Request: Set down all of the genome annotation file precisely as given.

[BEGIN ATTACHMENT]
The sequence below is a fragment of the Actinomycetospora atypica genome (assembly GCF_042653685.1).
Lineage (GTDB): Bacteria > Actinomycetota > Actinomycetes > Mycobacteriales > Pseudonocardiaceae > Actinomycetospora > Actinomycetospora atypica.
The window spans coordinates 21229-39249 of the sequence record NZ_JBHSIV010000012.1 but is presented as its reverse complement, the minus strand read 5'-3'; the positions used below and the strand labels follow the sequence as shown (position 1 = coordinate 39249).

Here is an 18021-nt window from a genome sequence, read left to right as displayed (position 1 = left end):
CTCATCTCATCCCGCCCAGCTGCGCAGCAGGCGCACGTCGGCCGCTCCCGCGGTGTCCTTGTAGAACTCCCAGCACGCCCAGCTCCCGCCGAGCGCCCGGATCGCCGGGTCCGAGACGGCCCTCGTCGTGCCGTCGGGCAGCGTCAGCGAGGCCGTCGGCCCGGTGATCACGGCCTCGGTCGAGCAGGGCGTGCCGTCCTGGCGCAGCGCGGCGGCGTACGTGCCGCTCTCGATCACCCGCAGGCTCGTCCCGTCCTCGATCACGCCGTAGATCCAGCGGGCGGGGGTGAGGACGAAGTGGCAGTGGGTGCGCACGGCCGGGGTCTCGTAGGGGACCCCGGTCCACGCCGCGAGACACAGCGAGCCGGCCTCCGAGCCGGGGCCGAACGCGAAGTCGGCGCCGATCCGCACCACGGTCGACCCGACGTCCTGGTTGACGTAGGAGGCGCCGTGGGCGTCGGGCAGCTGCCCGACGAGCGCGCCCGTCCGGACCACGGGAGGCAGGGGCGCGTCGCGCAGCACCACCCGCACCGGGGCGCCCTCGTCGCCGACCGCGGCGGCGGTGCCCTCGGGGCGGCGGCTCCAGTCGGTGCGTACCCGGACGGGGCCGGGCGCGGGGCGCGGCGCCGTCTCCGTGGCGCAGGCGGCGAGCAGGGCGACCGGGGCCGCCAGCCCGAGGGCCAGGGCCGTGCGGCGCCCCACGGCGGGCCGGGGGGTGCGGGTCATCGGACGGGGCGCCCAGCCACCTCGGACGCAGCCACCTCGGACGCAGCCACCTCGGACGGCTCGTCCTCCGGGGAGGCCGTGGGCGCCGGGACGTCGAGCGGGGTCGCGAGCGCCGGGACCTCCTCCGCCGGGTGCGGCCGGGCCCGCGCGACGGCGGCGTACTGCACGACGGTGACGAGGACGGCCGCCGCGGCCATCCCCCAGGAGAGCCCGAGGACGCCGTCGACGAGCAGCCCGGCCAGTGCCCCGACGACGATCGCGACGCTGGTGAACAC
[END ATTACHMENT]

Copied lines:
The sequence below is a fragment of the Actinomycetospora atypica genome (assembly GCF_042653685.1).
Lineage (GTDB): Bacteria > Actinomycetota > Actinomycetes > Mycobacteriales > Pseudonocardiaceae > Actinomycetospora > Actinomycetospora atypica.
The window spans coordinates 21229-39249 of the sequence record NZ_JBHSIV010000012.1 but is presented as its reverse complement, the minus strand read 5'-3'; the positions used below and the strand labels follow the sequence as shown (position 1 = coordinate 39249).

Here is an 18021-nt window from a genome sequence, read left to right as displayed (position 1 = left end):
CTCATCTCATCCCGCCCAGCTGCGCAGCAGGCGCACGTCGGCCGCTCCCGCGGTGTCCTTGTAGAACTCCCAGCACGCCCAGCTCCCGCCGAGCGCCCGGATCGCCGGGTCCGAGACGGCCCTCGTCGTGCCGTCGGGCAGCGTCAGCGAGGCCGTCGGCCCGGTGATCACGGCCTCGGTCGAGCAGGGCGTGCCGTCCTGGCGCAGCGCGGCGGCGTACGTGCCGCTCTCGATCACCCGCAGGCTCGTCCCGTCCTCGATCACGCCGTAGATCCAGCGGGCGGGGGTGAGGACGAAGTGGCAGTGGGTGCGCACGGCCGGGGTCTCGTAGGGGACCCCGGTCCACGCCGCGAGACACAGCGAGCCGGCCTCCGAGCCGGGGCCGAACGCGAAGTCGGCGCCGATCCGCACCACGGTCGACCCGACGTCCTGGTTGACGTAGGAGGCGCCGTGGGCGTCGGGCAGCTGCCCGACGAGCGCGCCCGTCCGGACCACGGGAGGCAGGGGCGCGTCGCGCAGCACCACCCGCACCGGGGCGCCCTCGTCGCCGACCGCGGCGGCGGTGCCCTCGGGGCGGCGGCTCCAGTCGGTGCGTACCCGGACGGGGCCGGGCGCGGGGCGCGGCGCCGTCTCCGTGGCGCAGGCGGCGAGCAGGGCGACCGGGGCCGCCAGCCCGAGGGCCAGGGCCGTGCGGCGCCCCACGGCGGGCCGGGGGGTGCGGGTCATCGGACGGGGCGCCCAGCCACCTCGGACGCAGCCACCTCGGACGCAGCCACCTCGGACGGCTCGTCCTCCGGGGAGGCCGTGGGCGCCGGGACGTCGAGCGGGGTCGCGAGCGCCGGGACCTCCTCCGCCGGGTGCGGCCGGGCCCGCGCGACGGCGGCGTACTGCACGACGGTGACGAGGACGGCCGCCGCGGCCATCCCCCAGGAGAGCCCGAGGACGCCGTCGACGAGCAGCCCGGCCAGTGCCCCGACGACGATCGCGACGCTGGTGAACAC